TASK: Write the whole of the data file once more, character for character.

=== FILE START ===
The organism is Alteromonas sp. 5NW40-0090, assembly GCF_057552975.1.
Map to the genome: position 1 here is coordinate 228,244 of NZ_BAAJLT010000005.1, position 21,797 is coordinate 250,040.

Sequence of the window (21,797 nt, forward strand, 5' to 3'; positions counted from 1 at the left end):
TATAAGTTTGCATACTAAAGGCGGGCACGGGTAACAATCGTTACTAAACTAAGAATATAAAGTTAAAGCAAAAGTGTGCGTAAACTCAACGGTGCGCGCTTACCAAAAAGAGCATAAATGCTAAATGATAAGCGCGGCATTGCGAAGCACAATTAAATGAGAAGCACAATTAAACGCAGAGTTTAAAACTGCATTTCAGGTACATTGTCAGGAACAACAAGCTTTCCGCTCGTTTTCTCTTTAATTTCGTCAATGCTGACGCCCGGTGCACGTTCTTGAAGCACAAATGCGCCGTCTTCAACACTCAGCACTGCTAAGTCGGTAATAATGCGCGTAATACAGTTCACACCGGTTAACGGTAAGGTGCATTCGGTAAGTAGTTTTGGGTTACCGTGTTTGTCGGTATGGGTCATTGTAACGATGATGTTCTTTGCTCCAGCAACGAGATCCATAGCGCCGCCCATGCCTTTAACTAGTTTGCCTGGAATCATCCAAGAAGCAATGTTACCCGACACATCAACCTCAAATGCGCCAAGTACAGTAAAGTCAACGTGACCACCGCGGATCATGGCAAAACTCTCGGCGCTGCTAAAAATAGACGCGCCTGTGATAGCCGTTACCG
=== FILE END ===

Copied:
The organism is Alteromonas sp. 5NW40-0090, assembly GCF_057552975.1.
Map to the genome: position 1 here is coordinate 228,244 of NZ_BAAJLT010000005.1, position 21,797 is coordinate 250,040.

Sequence of the window (21,797 nt, forward strand, 5' to 3'; positions counted from 1 at the left end):
TATAAGTTTGCATACTAAAGGCGGGCACGGGTAACAATCGTTACTAAACTAAGAATATAAAGTTAAAGCAAAAGTGTGCGTAAACTCAACGGTGCGCGCTTACCAAAAAGAGCATAAATGCTAAATGATAAGCGCGGCATTGCGAAGCACAATTAAATGAGAAGCACAATTAAACGCAGAGTTTAAAACTGCATTTCAGGTACATTGTCAGGAACAACAAGCTTTCCGCTCGTTTTCTCTTTAATTTCGTCAATGCTGACGCCCGGTGCACGTTCTTGAAGCACAAATGCGCCGTCTTCAACACTCAGCACTGCTAAGTCGGTAATAATGCGCGTAATACAGTTCACACCGGTTAACGGTAAGGTGCATTCGGTAAGTAGTTTTGGGTTACCGTGTTTGTCGGTATGGGTCATTGTAACGATGATGTTCTTTGCTCCAGCAACGAGATCCATAGCGCCGCCCATGCCTTTAACTAGTTTGCCTGGAATCATCCAAGAAGCAATGTTACCCGACACATCAACCTCAAATGCGCCAAGTACAGTAAAGTCAACGTGACCACCGCGGATCATGGCAAAACTCTCGGCGCTGCTAAAAATAGACGCGCCTGTGATAGCCGTTACCG